Sunday, November 22, 2015

Introverts and Social Media: Friend or Enabler?

My Introvert Journey

I wrote in a previous post about the challenges of being an introvert with an artistic side.  The push and pull of those two parts of me have troubled me my entire life.  The introvert wants to hide away while the artist always wants to be center stage.  What usually happens is that I make some accomplishment of which I am immensely proud, like writing a book or learning a new style of dance, and I want the world to know about it, but when I venture out of my house and find myself among people to whom I might announce my great news, I am terrified to do so.  Then I return home feeling dejected because there is this whole part of me that no one will ever know about.

It is interesting that I am not self-conscious about my abilities.  I studied music in college and did so many recitals that playing an instrument on stage does not frighten me in any way.  Throughout my twenties and early thirties I did a considerable amount of community theatre, and never felt nervous performing.  Now I take dance lessons and crave those moments when I can dance in front of an audience.  But I don't dare go up to people I know and invite them to come and watch me, even though I want to.  It would be too embarrassing.

A quick anecdote on this subject: this humiliation I feel when I toot my own horn sometimes also extends to the more domestic side of my life.  I remember when I became pregnant, both times, I dreaded the moment when I would have to tell someone about it.  What I ended up doing was telling my mom, and then I let her tell everyone else so I wouldn't have to.  And even when I told her, I didn't use the word "pregnant", I simply showed her my ultrasound picture and let that speak for itself.

Enter Social Media

I have two different personalities on social media.  I have my twitter account where I mostly follow, and am followed by, strangers.  I use that account for networking with fellow writers, sharing my blog, and promoting my book.  Then I have my Facebook account where I am only friends with people I have actually met in the real world.  On that page I share more personal things, like my kids' Halloween costumes or what I think about a new restaurant that has just opened.  And occasionally I also use Facebook for a little bit of self-promotion.  I announced my most recent dance performance there as well as the publication of my book.  I have to admit, doing that terrified me.  I hesitated with my mouse poised over the share button for I don't know how long before I finally worked up the nerve to post the information.  Once I did, despite the fact that the reaction of my Facebook friends was very positive, I still felt terrified the first time I stepped out into the real world and saw some of those people face to face.  The fact is, I know how to write about my life, but talking about it to a flesh and blood person is surprisingly difficult.

Has Social Media Helped Me?

It has definitely become easier to share news about my life with others now that I am on Twitter and Facebook, and I no longer spend hours moping around my house because no one will ever know the real me.  If I need the world to know badly enough, I will post it on social media.  But is this good?  Is it helping me get out into the world and let my voice be heard, or is it simply a crutch?  Do I use it as an excuse to avoid actually interacting with real people?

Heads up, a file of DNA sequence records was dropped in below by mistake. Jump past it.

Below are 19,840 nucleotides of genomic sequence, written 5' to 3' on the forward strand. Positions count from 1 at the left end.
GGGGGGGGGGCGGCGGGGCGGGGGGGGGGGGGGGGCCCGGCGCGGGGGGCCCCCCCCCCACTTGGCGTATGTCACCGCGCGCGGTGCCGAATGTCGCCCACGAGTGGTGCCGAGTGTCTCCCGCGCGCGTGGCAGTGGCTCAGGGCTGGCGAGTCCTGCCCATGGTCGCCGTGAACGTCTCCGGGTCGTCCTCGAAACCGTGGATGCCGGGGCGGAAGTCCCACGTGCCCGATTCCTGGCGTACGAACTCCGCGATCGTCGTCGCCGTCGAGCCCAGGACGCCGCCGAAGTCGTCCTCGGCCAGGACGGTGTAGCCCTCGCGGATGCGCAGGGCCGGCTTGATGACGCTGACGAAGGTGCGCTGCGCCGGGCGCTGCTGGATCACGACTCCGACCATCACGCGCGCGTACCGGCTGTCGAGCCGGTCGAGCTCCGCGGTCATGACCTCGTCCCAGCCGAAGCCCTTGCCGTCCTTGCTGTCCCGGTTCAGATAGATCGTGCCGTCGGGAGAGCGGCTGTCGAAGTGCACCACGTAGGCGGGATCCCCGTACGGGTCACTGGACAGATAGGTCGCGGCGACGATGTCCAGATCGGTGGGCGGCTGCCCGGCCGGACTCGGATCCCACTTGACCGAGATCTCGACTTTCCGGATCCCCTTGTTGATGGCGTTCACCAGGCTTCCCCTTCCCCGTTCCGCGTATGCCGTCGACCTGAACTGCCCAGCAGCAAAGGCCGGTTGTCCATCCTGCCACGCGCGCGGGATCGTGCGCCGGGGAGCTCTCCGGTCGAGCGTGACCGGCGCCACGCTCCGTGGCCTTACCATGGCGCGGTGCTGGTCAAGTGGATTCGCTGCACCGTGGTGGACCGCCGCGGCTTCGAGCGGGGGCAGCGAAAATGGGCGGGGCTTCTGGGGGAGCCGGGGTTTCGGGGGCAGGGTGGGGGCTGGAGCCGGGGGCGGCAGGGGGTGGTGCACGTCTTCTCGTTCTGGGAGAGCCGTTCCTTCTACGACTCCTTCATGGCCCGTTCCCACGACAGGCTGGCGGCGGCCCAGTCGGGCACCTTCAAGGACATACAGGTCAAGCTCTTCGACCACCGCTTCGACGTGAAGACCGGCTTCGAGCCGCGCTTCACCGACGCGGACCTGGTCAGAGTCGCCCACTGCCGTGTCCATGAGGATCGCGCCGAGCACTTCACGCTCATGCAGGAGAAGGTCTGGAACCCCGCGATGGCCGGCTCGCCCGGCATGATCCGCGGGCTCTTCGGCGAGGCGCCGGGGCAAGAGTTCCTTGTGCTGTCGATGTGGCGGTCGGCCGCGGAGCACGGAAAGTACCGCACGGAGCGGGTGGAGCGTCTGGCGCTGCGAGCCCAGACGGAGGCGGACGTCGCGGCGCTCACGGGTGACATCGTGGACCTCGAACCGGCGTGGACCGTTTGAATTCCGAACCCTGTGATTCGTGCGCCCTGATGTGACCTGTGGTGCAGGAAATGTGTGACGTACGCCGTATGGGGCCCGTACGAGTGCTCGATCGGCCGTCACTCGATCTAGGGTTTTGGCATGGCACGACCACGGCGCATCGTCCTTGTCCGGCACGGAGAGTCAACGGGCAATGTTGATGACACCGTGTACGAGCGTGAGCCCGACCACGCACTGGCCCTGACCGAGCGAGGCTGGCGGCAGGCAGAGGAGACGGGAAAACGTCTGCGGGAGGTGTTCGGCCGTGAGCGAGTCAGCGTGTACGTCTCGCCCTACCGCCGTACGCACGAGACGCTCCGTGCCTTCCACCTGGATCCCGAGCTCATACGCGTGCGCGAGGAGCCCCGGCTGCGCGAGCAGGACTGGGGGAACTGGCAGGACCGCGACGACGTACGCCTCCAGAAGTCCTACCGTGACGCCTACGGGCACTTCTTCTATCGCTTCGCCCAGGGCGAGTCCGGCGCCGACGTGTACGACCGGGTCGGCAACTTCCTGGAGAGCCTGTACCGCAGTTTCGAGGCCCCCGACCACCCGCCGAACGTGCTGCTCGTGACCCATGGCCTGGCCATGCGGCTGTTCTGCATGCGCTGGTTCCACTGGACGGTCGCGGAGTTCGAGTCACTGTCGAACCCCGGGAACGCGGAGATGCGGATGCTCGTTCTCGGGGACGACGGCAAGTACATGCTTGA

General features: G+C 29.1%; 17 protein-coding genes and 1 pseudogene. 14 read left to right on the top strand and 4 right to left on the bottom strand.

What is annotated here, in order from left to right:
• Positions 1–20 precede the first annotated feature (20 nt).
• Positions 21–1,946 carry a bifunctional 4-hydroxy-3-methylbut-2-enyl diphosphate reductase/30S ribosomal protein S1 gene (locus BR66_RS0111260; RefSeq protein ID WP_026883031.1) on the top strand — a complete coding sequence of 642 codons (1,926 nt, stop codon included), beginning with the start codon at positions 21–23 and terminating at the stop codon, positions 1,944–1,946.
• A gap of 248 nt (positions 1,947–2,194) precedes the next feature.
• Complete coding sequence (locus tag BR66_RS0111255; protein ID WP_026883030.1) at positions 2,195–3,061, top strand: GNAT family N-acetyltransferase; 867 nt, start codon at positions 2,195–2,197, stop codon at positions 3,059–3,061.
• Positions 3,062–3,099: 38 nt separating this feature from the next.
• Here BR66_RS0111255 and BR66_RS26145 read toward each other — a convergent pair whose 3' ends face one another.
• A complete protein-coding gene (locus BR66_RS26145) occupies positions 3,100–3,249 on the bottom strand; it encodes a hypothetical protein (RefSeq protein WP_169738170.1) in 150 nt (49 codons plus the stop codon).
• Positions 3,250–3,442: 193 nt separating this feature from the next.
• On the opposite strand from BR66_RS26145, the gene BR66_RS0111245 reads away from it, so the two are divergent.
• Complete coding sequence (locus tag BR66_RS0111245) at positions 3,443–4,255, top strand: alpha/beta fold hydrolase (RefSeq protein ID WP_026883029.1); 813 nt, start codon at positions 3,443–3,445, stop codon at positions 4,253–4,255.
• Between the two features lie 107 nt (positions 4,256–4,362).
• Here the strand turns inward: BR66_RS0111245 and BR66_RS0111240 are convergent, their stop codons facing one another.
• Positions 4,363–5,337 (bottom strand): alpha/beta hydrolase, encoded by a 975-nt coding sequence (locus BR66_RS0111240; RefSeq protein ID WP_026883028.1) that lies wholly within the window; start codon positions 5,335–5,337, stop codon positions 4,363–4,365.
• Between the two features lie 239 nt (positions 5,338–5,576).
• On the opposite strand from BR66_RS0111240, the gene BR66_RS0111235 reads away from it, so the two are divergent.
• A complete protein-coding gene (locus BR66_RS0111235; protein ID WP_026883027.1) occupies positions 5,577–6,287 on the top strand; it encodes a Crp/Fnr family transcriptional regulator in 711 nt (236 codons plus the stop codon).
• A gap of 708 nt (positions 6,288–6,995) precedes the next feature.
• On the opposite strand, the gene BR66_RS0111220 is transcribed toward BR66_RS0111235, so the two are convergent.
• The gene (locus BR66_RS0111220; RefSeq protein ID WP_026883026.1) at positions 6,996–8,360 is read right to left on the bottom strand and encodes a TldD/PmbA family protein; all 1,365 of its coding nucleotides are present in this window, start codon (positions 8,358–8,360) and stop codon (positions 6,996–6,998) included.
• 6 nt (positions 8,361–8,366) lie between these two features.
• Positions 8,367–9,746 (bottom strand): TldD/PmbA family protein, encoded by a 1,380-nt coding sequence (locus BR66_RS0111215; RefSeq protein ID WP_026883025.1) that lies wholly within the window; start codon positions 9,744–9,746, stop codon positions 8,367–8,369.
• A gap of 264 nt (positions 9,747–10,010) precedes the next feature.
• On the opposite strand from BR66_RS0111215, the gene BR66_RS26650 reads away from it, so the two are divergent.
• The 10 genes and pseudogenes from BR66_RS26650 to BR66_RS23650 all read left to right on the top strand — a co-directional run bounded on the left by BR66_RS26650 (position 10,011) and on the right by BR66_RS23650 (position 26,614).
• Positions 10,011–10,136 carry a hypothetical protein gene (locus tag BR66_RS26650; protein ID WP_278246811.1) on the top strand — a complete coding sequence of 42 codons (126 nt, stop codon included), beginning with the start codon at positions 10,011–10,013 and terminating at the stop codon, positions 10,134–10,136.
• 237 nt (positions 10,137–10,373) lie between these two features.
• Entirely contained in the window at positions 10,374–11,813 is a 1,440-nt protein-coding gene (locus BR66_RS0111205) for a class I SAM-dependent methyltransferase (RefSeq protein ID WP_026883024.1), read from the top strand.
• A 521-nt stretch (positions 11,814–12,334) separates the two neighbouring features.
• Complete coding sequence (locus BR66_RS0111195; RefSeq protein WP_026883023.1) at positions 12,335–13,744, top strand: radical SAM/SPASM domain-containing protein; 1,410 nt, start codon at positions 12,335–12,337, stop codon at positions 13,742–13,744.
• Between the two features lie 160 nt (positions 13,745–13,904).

The way to overcome fear is to face that fear.  Take my four years of playing the flute (and three years of piano) in college.  I said above that I never get stage fright, but the fact is I used to.  In high school I did experience the racing heart and the sweaty palms and the churning stomach that causes many people to run from the spotlight at lightning speed.  But when you do three or four recitals a year for four years, you eventually get used to it.  You start to experience the positive aspects of being nervous, like heightened awareness, but shed the more crippling aspects like hands that shake so much you can barely play your instrument.  It's only through repeated experience that it starts to get easier.

So I conquered my stage fright, but what about my social anxiety?  By the above logic, I must conclude that the only way to overcome being afraid to brag about myself to others is to get out there and start doing it.  So I have to wonder, am I just hiding behind my social media profiles?

I don't know the answer to that question.  On the one hand, yes, I have noticed that I use social media as an excuse to avoid talking about certain subjects when I see people face to face.  But another way to look at this is that it is the first in a number of baby steps that will be necessary to helping me shed my fears.  The fact that I feel nervous when I share things on Facebook is evidence that I am facing that fear, even while hiding behind my computer.  And every time I hit "share" and get a positive response from my friends, I will feel a little less afraid to share in the future.

Caution is needed.  The thing about baby steps is that you have to take a lot of them if you want to go anywhere.  Once I overcome my fear of announcing things on social media, I need to move on the next phase.  I won't want to, so I'll have to make myself do it.  The big question is: Will I?

Remember to follow me on Twitter for updates on this blog and other projects of mine, and don't forget to take a peek at Amelia's Children on Amazon.

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